Negative Experiences On Social Media Are Strongly Associated With Higher Depressive Symptoms

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Study says that negative experiences in social media have more impact
A recent study from the University of Pittsburgh discovered that negative experiences on social media carry more weight than positive experiences to individuals with depression. Photo By: Jason Howie | Flickr

Previous research had found out that depression and anxiety rates have gone up as social media has become more popular. A new study by the University of Pittsburgh supported the claim, reporting that negative experiences on social media have more impact than positive interactions to young adults reporting depressive symptoms.

The study, published in the journal Depression and Anxiety, can help design interventions and clinical recommendations to reduce the risk of depression.

Lead author Brian Primack, M.D., Ph.D., dean of the Honors College and director of the Center for Research on Media, Technology, and Health at Pitt, reported that the positive experiences on social media are not related nor linked to lower depressive symptoms. However, the negative experiences are actively and consistently associated with higher depressive symptoms.

A small study previously conducted in the United States showed that social media users from 18 to 60+ years old had negative experiences as a result of being active on social media. The participants said that they had been offended by posts, got in trouble in school/work because of the pictures/posts they’ve made online, and some even lost a potential job opportunity. Others were bothered by unintended persons who viewed their posts and unintentionally spent money online.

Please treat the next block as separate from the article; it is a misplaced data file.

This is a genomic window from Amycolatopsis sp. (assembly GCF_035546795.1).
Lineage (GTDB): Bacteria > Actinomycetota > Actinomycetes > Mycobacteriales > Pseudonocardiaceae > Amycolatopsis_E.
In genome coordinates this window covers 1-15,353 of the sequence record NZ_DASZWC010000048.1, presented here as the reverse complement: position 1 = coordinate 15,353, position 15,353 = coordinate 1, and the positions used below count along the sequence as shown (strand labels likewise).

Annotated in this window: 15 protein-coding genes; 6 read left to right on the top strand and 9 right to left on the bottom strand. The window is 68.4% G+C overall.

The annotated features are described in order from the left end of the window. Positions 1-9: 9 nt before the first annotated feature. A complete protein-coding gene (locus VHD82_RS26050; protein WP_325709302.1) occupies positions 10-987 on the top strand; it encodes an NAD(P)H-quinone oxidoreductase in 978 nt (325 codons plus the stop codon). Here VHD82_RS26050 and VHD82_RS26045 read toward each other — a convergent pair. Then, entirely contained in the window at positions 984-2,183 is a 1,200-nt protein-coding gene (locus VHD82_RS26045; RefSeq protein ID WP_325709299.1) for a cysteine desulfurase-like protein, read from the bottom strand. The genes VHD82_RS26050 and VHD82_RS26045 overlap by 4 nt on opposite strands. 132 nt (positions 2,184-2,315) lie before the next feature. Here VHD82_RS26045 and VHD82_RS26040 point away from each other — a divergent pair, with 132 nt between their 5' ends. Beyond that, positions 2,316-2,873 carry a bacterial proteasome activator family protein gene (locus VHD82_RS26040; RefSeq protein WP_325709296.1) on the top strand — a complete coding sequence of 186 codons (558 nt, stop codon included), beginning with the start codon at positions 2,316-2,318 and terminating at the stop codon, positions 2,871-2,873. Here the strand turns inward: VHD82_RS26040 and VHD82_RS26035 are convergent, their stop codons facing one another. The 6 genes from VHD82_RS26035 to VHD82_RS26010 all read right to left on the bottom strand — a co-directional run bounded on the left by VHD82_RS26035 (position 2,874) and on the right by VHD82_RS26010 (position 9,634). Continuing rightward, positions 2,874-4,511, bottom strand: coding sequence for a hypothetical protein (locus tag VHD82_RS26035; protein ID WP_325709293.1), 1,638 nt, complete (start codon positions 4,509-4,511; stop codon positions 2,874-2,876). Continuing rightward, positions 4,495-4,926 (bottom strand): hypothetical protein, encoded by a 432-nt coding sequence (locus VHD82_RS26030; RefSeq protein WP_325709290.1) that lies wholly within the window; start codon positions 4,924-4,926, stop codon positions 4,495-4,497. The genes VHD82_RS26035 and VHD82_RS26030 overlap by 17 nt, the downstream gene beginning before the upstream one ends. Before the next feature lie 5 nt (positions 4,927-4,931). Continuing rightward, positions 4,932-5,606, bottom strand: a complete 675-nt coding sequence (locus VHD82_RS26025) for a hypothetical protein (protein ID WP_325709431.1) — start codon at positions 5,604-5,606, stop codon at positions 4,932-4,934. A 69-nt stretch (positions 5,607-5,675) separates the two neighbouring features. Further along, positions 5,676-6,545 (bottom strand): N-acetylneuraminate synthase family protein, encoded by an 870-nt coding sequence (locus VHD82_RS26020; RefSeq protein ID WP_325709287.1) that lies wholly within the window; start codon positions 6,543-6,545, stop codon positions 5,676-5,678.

In the study of the University of Pittsburgh, Primack and his team surveyed 1,179 students ages 18 to 30 at the University of West Virginia about their experience in social media. Their depressive symptoms were assessed through a questionnaire.

Each 10% increase in positive experiences in social media was linked with a 4% decrease of depressive symptoms, but the results were insignificant. However, each 10% increase in negative experiences was related with a 20% increase of depressive symptoms, which were statistically significant.

Primack was not sure in the study whether the negative social media experiences caused the depressive symptoms or whether individuals who are depressed are more likely to seek out negative online interactions. Primack says that the answer is probably a combination of the two. However, more research is necessary to disentangle cause and effect.

Primack suggested that health practitioners should start educating the public about the risks of negative social media interactions. He points out that cyberbullying does not only occur among teenagers but also among adults.

Primack further suggested that healthcare professionals working with patients diagnosed with depression should recommend strategies to improve the quality of online experiences.

Although the findings in the study were not statistically significant, Primack said that increasing the positive interactions in social media plays a relevant role.

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